N.B. Soon it will be Valentine's day and, as you very well know, I am very very 'busted'; so if you haven't sent me all my personal fund money, I would appreciate it if you would buy a 40¢ (or should I make it 80¢ box of mallow delights and send it to Dolores and another to Eleanor. What do you think of the idea? If you have already sent the money to me, I will send sufficient funds back again.



Never do a person a favor because they don't appreciate it.

I purchased 6 copies of each of the pictures I sent to you and sold the extra copies to the fellows who wanted them. But since it was before payday they all said they would pay me at that time but none have done so. In other words I have been "reamed".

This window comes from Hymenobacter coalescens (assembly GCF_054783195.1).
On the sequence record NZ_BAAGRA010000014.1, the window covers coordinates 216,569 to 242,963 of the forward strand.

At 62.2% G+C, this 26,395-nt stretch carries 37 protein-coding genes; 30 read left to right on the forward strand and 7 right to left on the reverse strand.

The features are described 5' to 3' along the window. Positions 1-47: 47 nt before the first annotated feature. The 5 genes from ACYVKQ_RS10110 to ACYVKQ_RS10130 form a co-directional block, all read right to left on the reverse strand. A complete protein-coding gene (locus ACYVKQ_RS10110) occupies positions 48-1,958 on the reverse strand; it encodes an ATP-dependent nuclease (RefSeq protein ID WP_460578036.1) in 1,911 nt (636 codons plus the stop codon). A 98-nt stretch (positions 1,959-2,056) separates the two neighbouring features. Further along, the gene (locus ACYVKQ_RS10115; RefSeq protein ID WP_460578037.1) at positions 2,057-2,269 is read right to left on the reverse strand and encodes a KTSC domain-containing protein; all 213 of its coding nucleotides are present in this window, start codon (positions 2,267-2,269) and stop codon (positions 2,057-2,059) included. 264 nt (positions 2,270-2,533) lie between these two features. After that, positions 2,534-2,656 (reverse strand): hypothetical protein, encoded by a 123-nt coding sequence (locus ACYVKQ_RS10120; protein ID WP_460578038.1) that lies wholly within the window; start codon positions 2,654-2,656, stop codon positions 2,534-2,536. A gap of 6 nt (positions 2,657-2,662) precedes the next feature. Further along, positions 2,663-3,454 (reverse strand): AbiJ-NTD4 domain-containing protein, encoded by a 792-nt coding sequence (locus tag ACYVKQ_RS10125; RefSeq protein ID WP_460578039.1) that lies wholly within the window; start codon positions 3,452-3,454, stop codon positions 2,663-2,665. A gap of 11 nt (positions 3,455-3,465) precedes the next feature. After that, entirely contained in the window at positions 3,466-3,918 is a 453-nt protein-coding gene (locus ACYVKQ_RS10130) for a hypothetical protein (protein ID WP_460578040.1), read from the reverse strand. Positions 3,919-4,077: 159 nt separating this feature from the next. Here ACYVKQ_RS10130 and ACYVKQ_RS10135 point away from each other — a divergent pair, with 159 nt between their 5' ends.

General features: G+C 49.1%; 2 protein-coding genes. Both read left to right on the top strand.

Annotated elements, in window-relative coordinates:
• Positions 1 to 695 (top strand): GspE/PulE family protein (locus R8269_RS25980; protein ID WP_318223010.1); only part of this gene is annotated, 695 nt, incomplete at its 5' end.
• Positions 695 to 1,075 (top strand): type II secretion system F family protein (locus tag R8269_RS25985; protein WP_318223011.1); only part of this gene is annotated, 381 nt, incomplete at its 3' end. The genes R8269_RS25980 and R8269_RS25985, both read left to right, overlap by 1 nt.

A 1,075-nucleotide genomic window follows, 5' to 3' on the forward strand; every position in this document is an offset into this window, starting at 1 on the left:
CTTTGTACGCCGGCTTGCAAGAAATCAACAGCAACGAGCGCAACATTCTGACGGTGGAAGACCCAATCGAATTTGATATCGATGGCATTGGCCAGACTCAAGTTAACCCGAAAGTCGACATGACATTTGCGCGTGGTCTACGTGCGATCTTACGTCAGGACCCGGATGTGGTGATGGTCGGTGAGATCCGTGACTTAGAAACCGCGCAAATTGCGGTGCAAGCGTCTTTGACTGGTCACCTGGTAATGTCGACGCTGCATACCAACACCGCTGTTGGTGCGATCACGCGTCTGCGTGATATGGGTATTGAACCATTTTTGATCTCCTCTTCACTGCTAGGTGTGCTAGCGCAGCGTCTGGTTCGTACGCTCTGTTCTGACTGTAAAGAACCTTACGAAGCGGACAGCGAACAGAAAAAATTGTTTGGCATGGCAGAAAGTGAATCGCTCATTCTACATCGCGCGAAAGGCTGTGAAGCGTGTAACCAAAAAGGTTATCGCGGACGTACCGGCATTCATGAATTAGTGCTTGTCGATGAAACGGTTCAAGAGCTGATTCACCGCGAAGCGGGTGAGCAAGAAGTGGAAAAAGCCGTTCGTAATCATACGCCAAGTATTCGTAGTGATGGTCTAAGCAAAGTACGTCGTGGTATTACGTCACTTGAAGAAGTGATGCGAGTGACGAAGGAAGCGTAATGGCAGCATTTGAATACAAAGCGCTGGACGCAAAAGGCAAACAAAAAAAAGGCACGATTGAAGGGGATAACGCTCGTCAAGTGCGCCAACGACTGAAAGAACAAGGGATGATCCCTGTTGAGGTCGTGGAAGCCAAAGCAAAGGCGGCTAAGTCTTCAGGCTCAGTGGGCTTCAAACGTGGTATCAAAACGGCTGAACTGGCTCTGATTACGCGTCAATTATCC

My pay totaled the grand sum of $6.31. $1.50 of it went to the man whom I had borrowed it from to finance the developing of the films. $0.85 went for my cleaning bill. Then I bought two dollars worth of airmail envelopes while I still had some cash and that now leaves me with the total of $1.96 cents. That is going to sorely try my penurious ways. If I can live a month on that, I will have earned my reputation of "miser". I hope I can because it has been disgraceful the way I have spent my money foolishly on candy, ice cream etc.

This is a good one. The first sergeant and the company commander walk around with pistols on the day of the big pay. Here I walk into the supply room and there is Lt. Hanton pulling the trigger of his pistol and no bullets are flying out. Then he says, "My gosh, here I have been guarding the payroll with an empty gun all day"; so 5 minutes before the payoff begins he loads two bullets into the thing.

Gumbye again,
/s/ Roman